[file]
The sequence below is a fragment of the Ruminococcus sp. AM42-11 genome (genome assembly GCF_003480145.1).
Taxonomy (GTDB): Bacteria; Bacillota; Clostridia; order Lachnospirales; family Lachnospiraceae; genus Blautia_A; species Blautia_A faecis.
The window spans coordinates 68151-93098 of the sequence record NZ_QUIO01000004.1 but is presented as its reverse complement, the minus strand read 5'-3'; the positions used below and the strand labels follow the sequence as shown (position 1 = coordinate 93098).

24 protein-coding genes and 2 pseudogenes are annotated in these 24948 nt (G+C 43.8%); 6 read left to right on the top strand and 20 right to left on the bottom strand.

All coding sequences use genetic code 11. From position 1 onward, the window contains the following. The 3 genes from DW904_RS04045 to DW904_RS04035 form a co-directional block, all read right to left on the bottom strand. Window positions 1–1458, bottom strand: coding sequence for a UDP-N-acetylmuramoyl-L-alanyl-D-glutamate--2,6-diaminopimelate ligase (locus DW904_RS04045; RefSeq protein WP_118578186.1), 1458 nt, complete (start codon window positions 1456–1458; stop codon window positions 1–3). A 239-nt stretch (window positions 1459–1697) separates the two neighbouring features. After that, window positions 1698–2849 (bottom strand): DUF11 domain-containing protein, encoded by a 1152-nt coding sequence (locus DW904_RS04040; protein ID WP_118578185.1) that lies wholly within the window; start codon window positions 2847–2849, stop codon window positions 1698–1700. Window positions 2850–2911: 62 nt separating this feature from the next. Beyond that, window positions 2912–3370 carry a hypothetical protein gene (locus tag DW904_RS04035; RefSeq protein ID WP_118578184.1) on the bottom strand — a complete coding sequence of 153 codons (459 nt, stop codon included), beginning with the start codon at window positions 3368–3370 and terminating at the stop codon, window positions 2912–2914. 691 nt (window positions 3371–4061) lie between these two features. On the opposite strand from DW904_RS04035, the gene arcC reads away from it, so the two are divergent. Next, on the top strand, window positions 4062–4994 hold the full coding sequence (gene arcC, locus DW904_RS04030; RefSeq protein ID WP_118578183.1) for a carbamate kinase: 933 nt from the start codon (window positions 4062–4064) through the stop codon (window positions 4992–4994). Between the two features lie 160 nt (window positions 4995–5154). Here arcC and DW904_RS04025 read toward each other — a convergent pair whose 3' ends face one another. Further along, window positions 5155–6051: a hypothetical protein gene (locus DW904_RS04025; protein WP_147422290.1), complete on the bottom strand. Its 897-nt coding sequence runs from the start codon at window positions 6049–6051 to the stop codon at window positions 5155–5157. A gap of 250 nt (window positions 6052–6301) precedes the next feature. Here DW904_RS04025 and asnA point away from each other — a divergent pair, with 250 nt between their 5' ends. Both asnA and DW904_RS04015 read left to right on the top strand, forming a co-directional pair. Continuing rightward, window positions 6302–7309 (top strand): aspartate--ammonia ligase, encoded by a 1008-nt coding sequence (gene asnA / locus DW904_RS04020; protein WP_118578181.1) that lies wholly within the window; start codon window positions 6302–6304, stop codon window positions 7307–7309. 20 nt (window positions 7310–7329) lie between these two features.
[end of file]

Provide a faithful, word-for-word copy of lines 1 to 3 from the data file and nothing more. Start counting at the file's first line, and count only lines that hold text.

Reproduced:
The sequence below is a fragment of the Ruminococcus sp. AM42-11 genome (genome assembly GCF_003480145.1).
Taxonomy (GTDB): Bacteria; Bacillota; Clostridia; order Lachnospirales; family Lachnospiraceae; genus Blautia_A; species Blautia_A faecis.
The window spans coordinates 68151-93098 of the sequence record NZ_QUIO01000004.1 but is presented as its reverse complement, the minus strand read 5'-3'; the positions used below and the strand labels follow the sequence as shown (position 1 = coordinate 93098).